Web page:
For many years we have become increasingly dependant on antibiotics to fight off the bacteria that cause diseases in our bodies. Many of the diseases these bacteria and microbes cause are infectious. For these reasons, it has been noticed that bacteria and other microbes are becoming increasingly resistant to the antibiotics prescribed to sick people. Many doctors prescribe antibiotics for common illnesses, yet other medicines such as home remedies and homeopathy could be used instead. As a result, we are using antibiotics too often, as many sources claim we should only be using them once every three years.”Bacteria have shown a remarkable ability to endure and adapt to their environment including the development of different mechanisms of resistance to most old and new antimicrobial agents”. Because of the frequent prescription, the bacteria and microbes that cause these illnesses are exposed to the same type of antibiotics frequently, thus they are able to adapt and build up resilience against these antibiotics. “Bacteria have developed resistance to all different classes of antibiotics discovered to date” . This is a major problem as we rely so heavily on antibiotics to treat serious illnesses that we are running out of options to treat them with. The prescribing of antibiotics for illnesses that are not life-threatening are now resulting in fewer solutions to cure people affected by diseases that can be fatal.
Antibiotics have always been some of the key contributing factors in the medicinal industry. An example of past antibiotics that greatly contributed to medicine is Penicillin. Penicillin was created in the late 1920s and received widespread clinical use during World War II by helping soldiers who were wounded and risked infection, because of its properties that prevent the creation of peptidoglycan in gram-positive bacteria. However, the older forms of Penicillin have been rendered completely useless because of the rapid evolution of bacteria to resist Penicillin. This has created an eternal race regarding whether people can develop the antibiotics to defeat resistant bacteria fast enough (McDonald, 2013).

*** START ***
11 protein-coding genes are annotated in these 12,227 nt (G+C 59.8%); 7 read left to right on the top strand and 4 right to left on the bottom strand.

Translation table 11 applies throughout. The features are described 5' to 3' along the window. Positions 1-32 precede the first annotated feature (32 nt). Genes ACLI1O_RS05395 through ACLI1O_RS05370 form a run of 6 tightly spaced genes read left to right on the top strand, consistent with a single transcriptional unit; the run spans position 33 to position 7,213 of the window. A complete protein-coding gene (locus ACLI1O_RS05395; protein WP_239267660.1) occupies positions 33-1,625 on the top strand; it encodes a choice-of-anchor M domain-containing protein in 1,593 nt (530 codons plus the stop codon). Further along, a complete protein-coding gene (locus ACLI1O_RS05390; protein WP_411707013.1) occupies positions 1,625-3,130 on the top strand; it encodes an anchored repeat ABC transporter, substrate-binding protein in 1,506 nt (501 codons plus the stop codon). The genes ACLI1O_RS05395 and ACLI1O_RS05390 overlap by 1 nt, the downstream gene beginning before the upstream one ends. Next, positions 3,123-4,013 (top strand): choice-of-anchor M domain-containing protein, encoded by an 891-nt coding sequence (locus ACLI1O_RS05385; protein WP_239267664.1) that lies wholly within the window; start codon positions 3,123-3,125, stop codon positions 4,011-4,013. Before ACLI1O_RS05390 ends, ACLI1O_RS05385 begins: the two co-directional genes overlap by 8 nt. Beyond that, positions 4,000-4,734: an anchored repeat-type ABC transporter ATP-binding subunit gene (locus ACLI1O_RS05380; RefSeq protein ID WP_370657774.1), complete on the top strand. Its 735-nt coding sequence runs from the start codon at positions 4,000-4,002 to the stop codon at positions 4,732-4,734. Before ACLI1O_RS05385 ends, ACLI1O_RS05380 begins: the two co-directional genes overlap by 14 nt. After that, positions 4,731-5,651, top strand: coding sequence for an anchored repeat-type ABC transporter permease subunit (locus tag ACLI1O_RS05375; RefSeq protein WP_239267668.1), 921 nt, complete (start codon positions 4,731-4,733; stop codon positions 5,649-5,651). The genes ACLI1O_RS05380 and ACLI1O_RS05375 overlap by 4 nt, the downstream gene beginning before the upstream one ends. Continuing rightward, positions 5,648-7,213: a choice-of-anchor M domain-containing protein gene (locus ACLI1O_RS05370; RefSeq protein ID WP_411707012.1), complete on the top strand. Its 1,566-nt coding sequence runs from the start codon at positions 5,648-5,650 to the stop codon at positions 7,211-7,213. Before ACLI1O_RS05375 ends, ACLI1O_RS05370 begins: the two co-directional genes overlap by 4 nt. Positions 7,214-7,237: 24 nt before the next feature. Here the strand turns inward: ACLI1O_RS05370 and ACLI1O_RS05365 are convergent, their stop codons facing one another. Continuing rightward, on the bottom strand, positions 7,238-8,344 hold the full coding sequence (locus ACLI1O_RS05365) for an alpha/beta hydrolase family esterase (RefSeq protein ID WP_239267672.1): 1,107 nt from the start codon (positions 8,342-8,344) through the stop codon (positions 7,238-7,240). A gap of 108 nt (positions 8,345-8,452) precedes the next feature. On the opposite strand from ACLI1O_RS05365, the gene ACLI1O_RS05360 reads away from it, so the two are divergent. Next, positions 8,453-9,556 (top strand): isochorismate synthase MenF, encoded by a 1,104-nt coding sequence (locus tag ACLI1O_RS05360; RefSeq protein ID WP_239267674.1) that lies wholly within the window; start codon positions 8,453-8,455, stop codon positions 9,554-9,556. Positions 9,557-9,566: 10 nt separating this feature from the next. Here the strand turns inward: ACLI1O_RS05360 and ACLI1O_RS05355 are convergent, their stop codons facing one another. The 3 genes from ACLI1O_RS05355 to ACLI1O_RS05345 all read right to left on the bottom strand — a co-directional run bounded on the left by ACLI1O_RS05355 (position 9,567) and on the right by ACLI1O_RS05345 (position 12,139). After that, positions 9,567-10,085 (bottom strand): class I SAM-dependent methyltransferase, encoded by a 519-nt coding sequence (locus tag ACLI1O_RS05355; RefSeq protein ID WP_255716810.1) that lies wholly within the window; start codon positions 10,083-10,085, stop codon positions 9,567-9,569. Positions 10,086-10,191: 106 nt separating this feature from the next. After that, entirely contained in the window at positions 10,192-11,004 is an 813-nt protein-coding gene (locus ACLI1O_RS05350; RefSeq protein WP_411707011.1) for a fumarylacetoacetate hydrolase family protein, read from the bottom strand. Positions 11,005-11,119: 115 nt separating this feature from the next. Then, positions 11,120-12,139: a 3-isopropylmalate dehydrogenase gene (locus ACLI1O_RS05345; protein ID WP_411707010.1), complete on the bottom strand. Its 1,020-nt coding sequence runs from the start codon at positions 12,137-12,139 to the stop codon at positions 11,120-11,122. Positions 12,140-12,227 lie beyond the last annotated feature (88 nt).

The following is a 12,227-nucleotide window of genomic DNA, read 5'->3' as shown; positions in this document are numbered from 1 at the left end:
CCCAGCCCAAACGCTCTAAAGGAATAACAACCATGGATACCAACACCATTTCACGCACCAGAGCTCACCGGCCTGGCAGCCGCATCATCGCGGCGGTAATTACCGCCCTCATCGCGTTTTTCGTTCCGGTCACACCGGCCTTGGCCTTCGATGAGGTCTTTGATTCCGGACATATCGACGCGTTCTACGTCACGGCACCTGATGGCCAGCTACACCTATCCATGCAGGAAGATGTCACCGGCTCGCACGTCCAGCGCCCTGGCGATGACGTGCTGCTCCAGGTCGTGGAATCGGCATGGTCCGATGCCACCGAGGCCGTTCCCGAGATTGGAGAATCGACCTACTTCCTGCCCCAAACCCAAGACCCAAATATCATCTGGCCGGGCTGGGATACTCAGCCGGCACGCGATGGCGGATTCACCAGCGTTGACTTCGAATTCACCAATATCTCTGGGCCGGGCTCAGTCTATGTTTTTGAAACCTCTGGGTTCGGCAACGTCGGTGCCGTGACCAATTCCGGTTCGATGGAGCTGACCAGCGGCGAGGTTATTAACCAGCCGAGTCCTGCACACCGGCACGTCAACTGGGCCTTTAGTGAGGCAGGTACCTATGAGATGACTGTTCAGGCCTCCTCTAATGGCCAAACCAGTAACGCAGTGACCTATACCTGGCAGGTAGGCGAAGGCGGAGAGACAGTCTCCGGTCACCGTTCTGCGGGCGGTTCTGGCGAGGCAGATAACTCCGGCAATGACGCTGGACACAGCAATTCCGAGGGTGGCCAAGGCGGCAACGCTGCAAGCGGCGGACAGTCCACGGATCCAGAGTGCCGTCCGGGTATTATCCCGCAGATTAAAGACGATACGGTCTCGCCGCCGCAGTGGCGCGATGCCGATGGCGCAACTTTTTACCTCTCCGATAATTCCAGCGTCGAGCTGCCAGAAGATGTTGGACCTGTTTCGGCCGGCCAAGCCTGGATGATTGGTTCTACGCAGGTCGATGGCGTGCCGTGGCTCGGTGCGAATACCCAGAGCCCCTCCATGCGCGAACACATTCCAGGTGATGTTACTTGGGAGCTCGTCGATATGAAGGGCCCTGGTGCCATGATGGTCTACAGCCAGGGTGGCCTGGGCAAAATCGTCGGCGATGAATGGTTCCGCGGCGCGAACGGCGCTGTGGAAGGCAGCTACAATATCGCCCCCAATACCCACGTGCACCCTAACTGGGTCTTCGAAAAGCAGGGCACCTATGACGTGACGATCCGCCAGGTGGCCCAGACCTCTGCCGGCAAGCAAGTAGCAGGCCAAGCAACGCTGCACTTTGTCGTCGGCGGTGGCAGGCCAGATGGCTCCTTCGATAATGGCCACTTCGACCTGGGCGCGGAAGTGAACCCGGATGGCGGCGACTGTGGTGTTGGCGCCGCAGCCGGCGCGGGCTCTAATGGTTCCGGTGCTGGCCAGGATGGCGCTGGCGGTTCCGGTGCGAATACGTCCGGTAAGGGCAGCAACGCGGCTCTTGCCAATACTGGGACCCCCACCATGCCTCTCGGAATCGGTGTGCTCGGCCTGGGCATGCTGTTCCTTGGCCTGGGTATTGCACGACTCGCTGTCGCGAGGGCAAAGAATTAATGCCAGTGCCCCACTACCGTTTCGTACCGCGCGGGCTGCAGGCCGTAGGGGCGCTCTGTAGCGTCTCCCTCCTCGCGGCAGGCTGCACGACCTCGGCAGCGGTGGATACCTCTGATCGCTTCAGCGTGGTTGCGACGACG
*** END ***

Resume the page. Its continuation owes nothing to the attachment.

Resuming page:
Levy, Stuart B. The Antibiotic Paradox: How the Misuse of Antibiotics Destroys Their Curative Powers. Cambridge, MA: Perseus Pub., 2002. Print.
Wainwright, Milton. Miracle cure: the story of penicillin and the golden age of antibiotics. Oxford, UK: Blackwell, 1990. Print.
This can be done in multiple ways such as changing their own surface membranes the use of sIgA proteases, an extra cellular enzyme produced by bacteria to cleave human IgA. Bacteria can even invade our own cells to avoid the immune system. They have developed a resistance to Nitric Oxide, the cells natural antibacterial.
History of American Medicine Final Paper PART I(a) With the creation of Medicare in 1966 in order to expand access for the elderly to the American healthcare system, the ways in which medicine and its corresponding industries were conducted were irrevocably changed. Prior to its inception, only 65% of people over 65 actually had proper health insurance, as the elderly paid three times as much for healthcare as young people (Stevens, 1998). The private medical sector had much more control over who they would treat, how much they would charge, and more; the passing of Medicare freed up the elderly to have reasonable access to healthcare as a consequence of a lifetime of paying into the system. The way Medicare was originally organized, the concerns of physicians and their prerogatives were kept largely in mind.
The German bacteriologist Paul Ehrlich made important advances to the world of medicine. He is best remembered for his development of the arsenic compound number 606, which was used as a treatment of syphilis. As a Nobel Prize Winner and an honored scientist, fellow scientists and doctors praise Paul Ehrlich for his contributions. Ehrlich led a wonderful and intriguing life, which is greatly admired.